Under New York Choice of Law Principles, If Parties Assume or Agree That New York Law Controls, It Does
Tripoint Global Equities, LLC v. Fasolino, 2013 U.S. Dist. LEXIS 150271 (S.D.N.Y. Oct. 18, 2013):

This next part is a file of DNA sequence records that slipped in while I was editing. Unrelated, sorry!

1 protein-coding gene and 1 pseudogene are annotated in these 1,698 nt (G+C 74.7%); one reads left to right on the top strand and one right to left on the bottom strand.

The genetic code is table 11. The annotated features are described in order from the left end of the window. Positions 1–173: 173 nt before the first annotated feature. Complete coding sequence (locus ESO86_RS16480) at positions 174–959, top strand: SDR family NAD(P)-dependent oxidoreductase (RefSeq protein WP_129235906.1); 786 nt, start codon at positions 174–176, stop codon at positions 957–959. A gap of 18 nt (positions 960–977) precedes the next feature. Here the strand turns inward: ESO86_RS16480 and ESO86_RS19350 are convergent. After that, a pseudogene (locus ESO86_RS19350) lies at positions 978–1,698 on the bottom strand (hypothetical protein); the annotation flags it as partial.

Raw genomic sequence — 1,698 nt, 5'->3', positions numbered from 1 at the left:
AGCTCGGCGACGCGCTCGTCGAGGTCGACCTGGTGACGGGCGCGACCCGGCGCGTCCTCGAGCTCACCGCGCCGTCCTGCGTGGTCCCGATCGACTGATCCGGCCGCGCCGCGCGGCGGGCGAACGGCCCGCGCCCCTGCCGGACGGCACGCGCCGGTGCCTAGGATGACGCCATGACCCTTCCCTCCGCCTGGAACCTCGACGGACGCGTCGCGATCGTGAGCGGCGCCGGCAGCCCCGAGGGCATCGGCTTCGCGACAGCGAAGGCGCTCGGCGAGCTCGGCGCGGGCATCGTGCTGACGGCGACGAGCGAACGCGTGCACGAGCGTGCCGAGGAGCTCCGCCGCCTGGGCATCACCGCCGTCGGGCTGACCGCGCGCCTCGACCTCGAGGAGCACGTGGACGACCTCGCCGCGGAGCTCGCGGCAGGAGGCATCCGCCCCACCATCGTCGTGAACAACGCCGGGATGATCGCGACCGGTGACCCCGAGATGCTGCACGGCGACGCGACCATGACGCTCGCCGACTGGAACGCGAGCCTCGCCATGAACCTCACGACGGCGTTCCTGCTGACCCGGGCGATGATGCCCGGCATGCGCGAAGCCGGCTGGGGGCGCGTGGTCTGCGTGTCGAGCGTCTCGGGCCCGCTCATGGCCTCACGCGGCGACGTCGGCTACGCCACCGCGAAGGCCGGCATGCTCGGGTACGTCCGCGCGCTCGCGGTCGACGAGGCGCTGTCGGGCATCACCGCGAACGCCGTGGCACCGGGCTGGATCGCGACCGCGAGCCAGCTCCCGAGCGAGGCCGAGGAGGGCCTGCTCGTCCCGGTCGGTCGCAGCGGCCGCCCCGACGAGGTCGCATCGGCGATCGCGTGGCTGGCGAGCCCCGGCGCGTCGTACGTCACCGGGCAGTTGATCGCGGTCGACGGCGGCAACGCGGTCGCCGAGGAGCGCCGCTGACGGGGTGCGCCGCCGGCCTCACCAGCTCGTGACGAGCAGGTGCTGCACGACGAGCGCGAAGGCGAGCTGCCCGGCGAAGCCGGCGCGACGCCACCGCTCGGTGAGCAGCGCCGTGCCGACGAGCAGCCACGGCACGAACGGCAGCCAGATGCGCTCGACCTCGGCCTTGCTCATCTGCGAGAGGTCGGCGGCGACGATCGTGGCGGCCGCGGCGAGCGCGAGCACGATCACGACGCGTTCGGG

Having resolved the usury counts, the next substantive issue is the legal malpractice claim against Weiss in Count One. Both parties assume that New York law applies to the legal malpractice claim, but they do not directly address the choice-of-law issue. "Under New York choice of law rules . . . where the parties agree that New York law controls, this is sufficient to establish choice of law." Fed. Ins. Co. v. Am. Home Assurance Co., 639 F.3d 557, 566 (2d Cir. 2011). Such agreement may be implicit. Id. The parties having assumed that New York law controls, under the New York choice-of-law rule, New York law applies. See Krumme v. WestPoint Stevens Inc., 238 F.3d 133, 138 (2d Cir. 2000).
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